The two greatest Christmas villains in history, Ebenezer Scrooge and the Grinch, are both fictional characters. Yet it is from these two characters that we can learn much about ourselves, our beliefs, and the right to allow others their beliefs as well. My should clarify that as an interfaith church, we are not finding any fault in one’s not celebrating Christmas, but rather these characters’ attitudes – of their minds and their hearts.
After reading Charles Dickens’ “A Christmas Carol” for the first time, the writer Robert Louis Stevenson wrote to a friend, “I want to go out and comfort someone; I shall never listen to the nonsense they tell one about not giving money — I shall give money; not that I haven’t done so always, but I shall do it with a high hand now.”
This reaction sums up the entire message of this cautionary tale. It was, after all, Ebenezer Scrooge’s own business whether or not he wanted to celebrate the Christmas holiday. His wrongness came in the harm that he did to others, the destructiveness he wreaked on individuals and entire households through his extortionate business practices. As the tale unfolds, the magnitude of his wrongdoings is multiplied by his refusal to lift one finger or contribute one coin to help his fellow man — in spite of being immensely rich himself. He lived in direct contradiction to the simple practice that we follow in the Universal Life Church — doing that which is right.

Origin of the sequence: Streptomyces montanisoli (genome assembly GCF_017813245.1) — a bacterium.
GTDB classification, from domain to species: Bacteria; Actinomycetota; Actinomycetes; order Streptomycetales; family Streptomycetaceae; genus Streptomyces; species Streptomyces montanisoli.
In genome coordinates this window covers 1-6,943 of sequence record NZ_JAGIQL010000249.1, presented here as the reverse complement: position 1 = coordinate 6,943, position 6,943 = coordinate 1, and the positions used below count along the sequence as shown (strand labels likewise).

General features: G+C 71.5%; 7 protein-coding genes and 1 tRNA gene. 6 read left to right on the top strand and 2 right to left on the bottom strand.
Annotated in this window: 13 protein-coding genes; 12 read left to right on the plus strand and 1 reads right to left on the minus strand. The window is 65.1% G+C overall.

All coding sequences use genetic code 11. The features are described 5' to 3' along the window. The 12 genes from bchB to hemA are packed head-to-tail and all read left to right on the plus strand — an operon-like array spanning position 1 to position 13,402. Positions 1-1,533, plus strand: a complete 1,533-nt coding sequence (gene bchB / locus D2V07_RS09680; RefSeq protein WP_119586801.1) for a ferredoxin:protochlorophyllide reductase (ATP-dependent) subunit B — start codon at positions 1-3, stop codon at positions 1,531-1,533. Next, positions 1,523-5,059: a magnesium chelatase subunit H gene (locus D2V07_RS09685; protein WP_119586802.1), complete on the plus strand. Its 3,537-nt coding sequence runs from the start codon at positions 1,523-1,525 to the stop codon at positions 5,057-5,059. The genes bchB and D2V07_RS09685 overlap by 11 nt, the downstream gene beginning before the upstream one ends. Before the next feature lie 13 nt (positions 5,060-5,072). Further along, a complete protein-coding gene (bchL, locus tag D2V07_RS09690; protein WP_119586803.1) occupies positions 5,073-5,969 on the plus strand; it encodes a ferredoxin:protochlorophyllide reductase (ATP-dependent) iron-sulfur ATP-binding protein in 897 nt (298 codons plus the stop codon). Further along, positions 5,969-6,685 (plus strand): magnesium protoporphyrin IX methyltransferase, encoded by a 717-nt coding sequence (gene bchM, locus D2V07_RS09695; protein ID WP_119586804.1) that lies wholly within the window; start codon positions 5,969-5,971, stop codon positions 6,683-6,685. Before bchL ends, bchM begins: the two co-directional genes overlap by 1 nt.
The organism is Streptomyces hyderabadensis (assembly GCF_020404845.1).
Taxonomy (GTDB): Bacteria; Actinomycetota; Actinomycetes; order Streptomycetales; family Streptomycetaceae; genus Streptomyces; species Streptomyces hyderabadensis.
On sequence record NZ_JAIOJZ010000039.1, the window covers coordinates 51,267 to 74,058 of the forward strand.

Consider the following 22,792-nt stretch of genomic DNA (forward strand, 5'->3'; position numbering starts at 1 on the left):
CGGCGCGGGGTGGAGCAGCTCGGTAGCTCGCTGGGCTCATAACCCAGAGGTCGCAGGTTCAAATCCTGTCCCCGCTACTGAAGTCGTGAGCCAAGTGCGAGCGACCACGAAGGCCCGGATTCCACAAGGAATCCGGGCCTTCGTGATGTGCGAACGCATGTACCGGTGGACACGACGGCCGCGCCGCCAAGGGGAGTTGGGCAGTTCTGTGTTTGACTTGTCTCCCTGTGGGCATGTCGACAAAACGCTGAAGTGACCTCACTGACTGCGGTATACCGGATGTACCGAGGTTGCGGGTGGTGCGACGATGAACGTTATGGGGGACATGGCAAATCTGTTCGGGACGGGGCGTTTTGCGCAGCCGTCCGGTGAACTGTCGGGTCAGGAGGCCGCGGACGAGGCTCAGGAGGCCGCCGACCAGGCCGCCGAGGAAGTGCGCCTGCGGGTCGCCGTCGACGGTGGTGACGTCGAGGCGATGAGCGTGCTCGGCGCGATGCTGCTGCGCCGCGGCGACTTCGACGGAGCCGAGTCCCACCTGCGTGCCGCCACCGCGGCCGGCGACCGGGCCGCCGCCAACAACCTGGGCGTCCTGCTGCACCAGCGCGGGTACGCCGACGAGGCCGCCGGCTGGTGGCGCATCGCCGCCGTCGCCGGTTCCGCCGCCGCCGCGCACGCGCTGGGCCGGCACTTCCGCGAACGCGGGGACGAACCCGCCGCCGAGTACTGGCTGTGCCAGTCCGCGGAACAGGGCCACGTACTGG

Not only did Scrooge have no compassion; he had an acute disdain for anyone who did. This was coupled with his other mortal sin: He hated mankind.
The same is true of the main character in Dr. Seuss’s modern classic, “How the Grinch Stole Christmas.” It was up to the Grinch whether or not he wanted to celebrate Christmas; his great wrong was that he wanted to stop others from celebrating it as well. His mantra “I must stop Christmas from coming” disrespected the most cherished beliefs and traditions of his neighbors. In his hatred of them, he forgot the most important lesson that we teach in the Universal Life Church: We are all children of the same universe.
It takes the genius of a great writer to create two innately despicable characters who somehow still manage to touch our emotions and evoke our sympathy. Long before Scrooge’s reclamation, long before the Grinch’s heart grows three sizes, you long for the miracle of reclamation to happen. Perhaps it’s because we want to feel all the compassion that they were incapable of, or perhaps it’s because the Grinch and Scrooge represent an Everyman compilation of everything that we don’t want to become.
If you want to get ordained as a minister in the Universal Life Church (ULC), it’s important to remember these two lessons, because they’re both at the heart of our belief statement. Whether you get ordained now or at a later time in your life, you can carry from these classic works the two most important messages of all: Always refrain from disrespecting or harming others, regardless of their beliefs; and always strive to help others whenever you possibly can.